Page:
Pilot Safety Trial of Deferiprone in 10 Subjects With Superficial Siderosis
Background and Purpose—Superficial siderosis is a neurodegenerative disease caused by toxic accumulation of hemosiderin on the surface of the brain and spinal cord for which there is no known effective treatment.
Methods—Oral deferiprone, a lipid-soluble iron chelator with ability to cross the blood–brain barrier, at a dose of 30 mg/kg per day was tested for safety in an open pilot study in 10 subjects with superficial siderosis.
Results—Over a 90-day period, deferiprone had no significant adverse effects on hematologic, liver, or neurological function. Ad hoc MRI assessments of the brain indicated a reduction in hemosiderin deposition in some subjects.
Conclusions—Deferiprone proved safe in this small population of superficial siderosis subjects. There was MRI evidence of reduced hemosiderin deposition with deferiprone. Prospectively designed efficacy studies are necessary to determine the clinical efficacy of deferiprone in superficial siderosis.
Superficial siderosis is a rare, acquired, neurotoxic progressive condition caused by subarachnoid hemorrhage, leading to hemosiderin deposition on the pial surfaces of the central nervous system.1 The mechanism of disease involves overwhelming toxic iron sequestering by glial cells, and the amount and location of hemosiderin deposition on MR imaging correlate with symptoms and disease burden. Clinically, the majority of patients present with a combination of hearing loss and cerebellar ataxia or myelopathy attributable to involvement of the vestibular nerve (eighth cranial nerve), cerebellum, and spinal cord.2
There is no known treatment for superficial siderosis. Other than rare case reports of improvement after ablation of the source of subarachnoid bleeding,3 superficial siderosis appears to progress because the hemosiderin deposition present at the time of clinical presentation overwhelms the ability of the brain to clear it. Previous attempts to chelate the hemosiderin iron deposits have been limited to chelating drugs that cannot effectively cross the blood–brain barrier and they have shown no effect.4,5
Recently, we demonstrated the safety and therapeutic efficacy of using deferiprone (L1), a lipid-soluble iron chelator that can cross the blood–brain barrier.6 This was the first proof-of-concept case showing that removing the iron could stabilize or reverse the disease process. Based on the single superficial siderosis patient's response to deferiprone, we obtained approval from the Food and Drug Administration to investigate the safety of deferiprone in a cohort of 10 subjects with superficial siderosis. Although efficacy was not a primary end point of the investigation, brain MRI was also performed in some subjects to evaluate the brain iron accumulation and clinical data were collected to assess potential benefits of deferiprone on the clinical manifestations of superficial siderosis.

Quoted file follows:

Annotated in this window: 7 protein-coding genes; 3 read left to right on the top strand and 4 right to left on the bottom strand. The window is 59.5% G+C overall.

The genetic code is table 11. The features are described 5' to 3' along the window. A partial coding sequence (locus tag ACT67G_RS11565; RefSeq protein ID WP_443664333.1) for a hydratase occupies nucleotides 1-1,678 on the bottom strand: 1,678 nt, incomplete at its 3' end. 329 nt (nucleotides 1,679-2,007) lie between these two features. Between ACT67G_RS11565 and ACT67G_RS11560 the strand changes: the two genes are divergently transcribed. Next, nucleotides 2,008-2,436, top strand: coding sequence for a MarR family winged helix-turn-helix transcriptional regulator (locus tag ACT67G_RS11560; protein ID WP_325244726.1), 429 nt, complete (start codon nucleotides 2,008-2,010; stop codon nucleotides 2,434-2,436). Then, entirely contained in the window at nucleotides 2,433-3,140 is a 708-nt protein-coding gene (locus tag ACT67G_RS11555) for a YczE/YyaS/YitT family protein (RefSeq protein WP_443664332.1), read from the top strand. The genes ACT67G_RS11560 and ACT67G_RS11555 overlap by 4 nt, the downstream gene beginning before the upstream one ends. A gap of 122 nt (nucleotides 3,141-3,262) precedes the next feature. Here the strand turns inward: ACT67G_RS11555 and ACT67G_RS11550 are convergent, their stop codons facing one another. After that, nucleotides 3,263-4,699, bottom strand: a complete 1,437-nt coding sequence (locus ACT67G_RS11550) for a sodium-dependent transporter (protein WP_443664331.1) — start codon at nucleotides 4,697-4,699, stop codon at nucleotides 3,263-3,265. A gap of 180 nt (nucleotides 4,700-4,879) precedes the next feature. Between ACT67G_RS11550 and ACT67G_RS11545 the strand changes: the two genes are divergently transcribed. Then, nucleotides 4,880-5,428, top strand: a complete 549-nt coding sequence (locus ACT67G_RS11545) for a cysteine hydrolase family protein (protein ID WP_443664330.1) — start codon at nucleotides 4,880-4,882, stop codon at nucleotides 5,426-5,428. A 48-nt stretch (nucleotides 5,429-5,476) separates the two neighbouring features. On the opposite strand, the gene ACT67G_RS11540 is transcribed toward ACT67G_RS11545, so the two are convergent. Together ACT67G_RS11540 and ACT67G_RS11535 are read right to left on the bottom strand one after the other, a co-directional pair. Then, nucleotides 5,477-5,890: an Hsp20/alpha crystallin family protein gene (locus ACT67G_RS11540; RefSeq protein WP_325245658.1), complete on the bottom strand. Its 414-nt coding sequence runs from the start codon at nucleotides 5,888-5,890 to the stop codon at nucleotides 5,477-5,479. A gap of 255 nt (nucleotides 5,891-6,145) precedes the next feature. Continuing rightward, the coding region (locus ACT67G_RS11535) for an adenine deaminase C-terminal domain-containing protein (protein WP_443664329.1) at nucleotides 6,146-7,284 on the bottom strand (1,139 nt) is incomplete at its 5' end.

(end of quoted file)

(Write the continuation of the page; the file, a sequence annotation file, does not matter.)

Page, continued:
Materials and Methods
Ten individual investigations of the new drug were approved by the Food and Drug Administration and the Johns Hopkins Internal Review Board for this open-label pilot study conducted at the Johns Hopkins Hospital (Baltimore, MD). The total number of patients with superficial siderosis in the United States is ≈50, so the 10 patients in this study represent a substantial proportion of all patients with this disease. As a pilot trial, the Food and Drug Administration permitted a maximum of 10 patients to participate. Patients with superficial siderosis were recruited by direct contact via e-mail, telephone, or in person. The main inclusion criterion for this trial was a definite diagnosis of superficial siderosis confirmed by MRI in any participant aged 18 to 65 years who had mental capacity to consent to participation in the trial. The exclusion criteria included a history of agranulocytosis/neutropenia, malignancy, or current iron deficiency anemia, a known allergic sensitivity to deferiprone, or if the subject was pregnant or breastfeeding.
Eleven eligible subjects were evaluated in the clinic for participation in this trial, but 1 was excluded because of concurrent diagnosis of multiple myeloma (Figure 1). If the source of subarachnoid bleeding was deemed correctable, then the subject was referred for appropriate therapy by neurosurgery or interventional radiology. As shown in Table 1, 3 of the 10 subjects had correctable procedures. After the initial evaluation, subjects were tested for coordination ability by the Scale for the Assessment and Rating of Ataxia, gross hearing, and myelopathy by the modified Ashworth Scale. On enrollment, all subjects were started on a liquid formulation of deferiprone at 30 mg/kg per day divided into 2 daily doses. This dose is lower than the 75 mg/kg per day used in thalassemia major studies.7,8 Weekly blood counts were drawn and processed locally to monitor the white cell count and particularly the absolute neutrophil count. Monthly liver function tests were monitored for toxicity and monthly ferritin level were followed-up to monitor for body iron stores. Subjects were e-mailed weekly to report on adverse effects of the study drug. At the conclusion of this 90-day study, all subjects underwent a brain MRI that was reviewed in a blinded fashion (Table 2). The reviewer made the best effort to contrast the scans as evenly as possible and present cuts as similar as possible. Primary statistical analysis of safety measures was intention-to-treat and was performed using Graphpad Prism 4.0.